Thursday, November 13, 2014

Marshall Fields Portrayed as Dashing, Caring Lover and Shrewd Businessman in What the Lady Wants

What the Lady Wants: A Novel of Marshall Field and the Gilded AgeI wholeheartedly love the television shows The Paradise and Mr. Selfridge. That's why I was so eager to read this story, about Marshall Fields, the famous department store owner of Chicago, and his mistress, Delia. I was deeply engrossed in this tale. Yes, it's pretty much just a love story, the story of an adulterous affair and the complications behind it, but it's not a lewd affair. You can sympathize with both the hero, Marsh, and Delia.

Never judge a couple until you know their stories and situations.

Delia and Marsh love each other and are both in interesting marriages. Marsh is married to an emotionally unstable and vicious woman and Delia is married to a man who does not desire her. So readers will find themselves rooting for the couple despite the scandal.

But Delia grated on me at times. I thought her character was well done as far as the affair. She battles with guilt, doesn't know how to handle Nannie, ponders whether or not she's being punished when bad things happen to her--all feelings to be expected from a woman in the middle of an affair. Following her, we see how society shuns her and yet not Marsh, who is engaging in the same "crime".

I felt that was superbly done, as is the writing. But what got on my nerves was Delia's lack of a backbone and frankly, her overall...worthlessness and inability to think for herself. She's literally just a rich woman who has never done a day's work in her life. She's coddled, pampered, never steps foot in her own kitchen. Does nothing. Has earned nothing. This becomes more evident as the unions begin to protest against her lover's harsh ways. And really, is an eight-hour work day so much to ask? While workers are fighting for their rights, she sits there sketching, playing the piano or solitaire. That's her life. To be fair, the author stayed true to the real-life woman, I'm sure.

They hated the wealthy and all they'd had to do was look at her in her fine tailored dress and her dog with her diamond collar, and they would know that she was the enemy.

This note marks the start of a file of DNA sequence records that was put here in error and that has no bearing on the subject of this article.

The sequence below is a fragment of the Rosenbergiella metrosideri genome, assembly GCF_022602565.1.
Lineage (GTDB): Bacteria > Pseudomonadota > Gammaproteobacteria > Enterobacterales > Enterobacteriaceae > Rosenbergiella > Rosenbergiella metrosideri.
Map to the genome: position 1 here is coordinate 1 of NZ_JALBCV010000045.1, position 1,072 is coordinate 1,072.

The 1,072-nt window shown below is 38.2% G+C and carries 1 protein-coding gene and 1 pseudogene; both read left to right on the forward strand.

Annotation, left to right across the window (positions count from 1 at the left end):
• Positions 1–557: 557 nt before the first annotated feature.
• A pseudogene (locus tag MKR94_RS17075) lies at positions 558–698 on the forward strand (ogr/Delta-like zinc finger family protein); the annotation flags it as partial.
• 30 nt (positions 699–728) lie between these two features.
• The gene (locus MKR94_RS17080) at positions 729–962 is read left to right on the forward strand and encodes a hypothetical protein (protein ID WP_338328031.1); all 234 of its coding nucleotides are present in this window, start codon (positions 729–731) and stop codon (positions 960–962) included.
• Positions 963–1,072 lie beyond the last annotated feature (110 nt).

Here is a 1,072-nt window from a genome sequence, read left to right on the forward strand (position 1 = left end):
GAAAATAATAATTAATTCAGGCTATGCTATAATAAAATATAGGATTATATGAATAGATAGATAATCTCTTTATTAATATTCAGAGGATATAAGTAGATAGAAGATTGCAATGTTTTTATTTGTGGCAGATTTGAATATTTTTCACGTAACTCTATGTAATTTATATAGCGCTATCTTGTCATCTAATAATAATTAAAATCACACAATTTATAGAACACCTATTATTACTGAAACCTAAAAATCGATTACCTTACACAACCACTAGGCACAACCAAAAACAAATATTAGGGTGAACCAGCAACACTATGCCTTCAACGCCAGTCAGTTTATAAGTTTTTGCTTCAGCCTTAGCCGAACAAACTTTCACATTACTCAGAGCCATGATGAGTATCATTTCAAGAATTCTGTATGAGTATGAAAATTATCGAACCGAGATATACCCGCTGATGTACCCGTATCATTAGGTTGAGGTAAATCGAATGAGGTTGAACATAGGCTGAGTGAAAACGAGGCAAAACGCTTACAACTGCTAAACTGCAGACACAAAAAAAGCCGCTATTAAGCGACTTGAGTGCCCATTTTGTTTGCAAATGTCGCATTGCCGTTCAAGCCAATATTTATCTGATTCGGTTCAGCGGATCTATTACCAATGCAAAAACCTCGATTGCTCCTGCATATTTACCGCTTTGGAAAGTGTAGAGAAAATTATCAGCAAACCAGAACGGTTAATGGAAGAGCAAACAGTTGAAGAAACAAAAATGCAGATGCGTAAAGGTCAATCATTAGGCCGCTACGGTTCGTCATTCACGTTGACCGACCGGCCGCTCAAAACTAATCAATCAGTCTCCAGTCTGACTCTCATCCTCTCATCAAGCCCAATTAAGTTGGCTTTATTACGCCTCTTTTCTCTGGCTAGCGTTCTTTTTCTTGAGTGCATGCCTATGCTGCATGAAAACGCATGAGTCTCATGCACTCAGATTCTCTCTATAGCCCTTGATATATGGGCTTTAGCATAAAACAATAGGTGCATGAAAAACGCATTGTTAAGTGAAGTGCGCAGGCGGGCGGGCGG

I hated how Delia just blindly defends Marsh and judges the protesters without even once trying to see how they live their lives. She lives in a jeweled bubble with no knowledge of the lives of the workers, the poor, and doesn't care. It's not until 60% into the story that she forms any kind of opinion of her own on an issue--the sham trial and following execution.

But even confined to her bubble, Delia manages to inform readers of the worker riots, the fires, and the coming of the World's Fair. And here I want to say that I began to like Delia. Keep in mind that we're with Delia from a teenager to old age. In this time period there's going to be growth and maturity. I liked how she took care of her sister (though at the same time I think she was spoiling the family), how she encouraged Marsh to have better relationships with his kids, and what she did at the Chicago World's Fair--though I'd have liked more details about what exactly she was doing. The bit about the woman architect was wonderful.

My other quibble is that the story never takes us into the lives of the store employees. As a Selfridge fan, I was rather hoping this novel would also go behind the scenes. Unfair expectation of me, however, as the story is told following Delia, a woman who as I said above, lives in her jeweled bubble. I seriously doubt she'd ever have gotten to know any store employees. And the blurb doesn't promise this, so I should not have expected it.

So if you're a Selfridge fan, pick up this book expecting not the love affairs of the employees or anything like that, but strictly, the romance between Selfridge and one of his many actress lovers, and you won't be displeased. Despite my above quibbles, I found this to be a very engaging and entertaining story. I'll be reading by more Renee Rosen.

I received this via Edelweiss.

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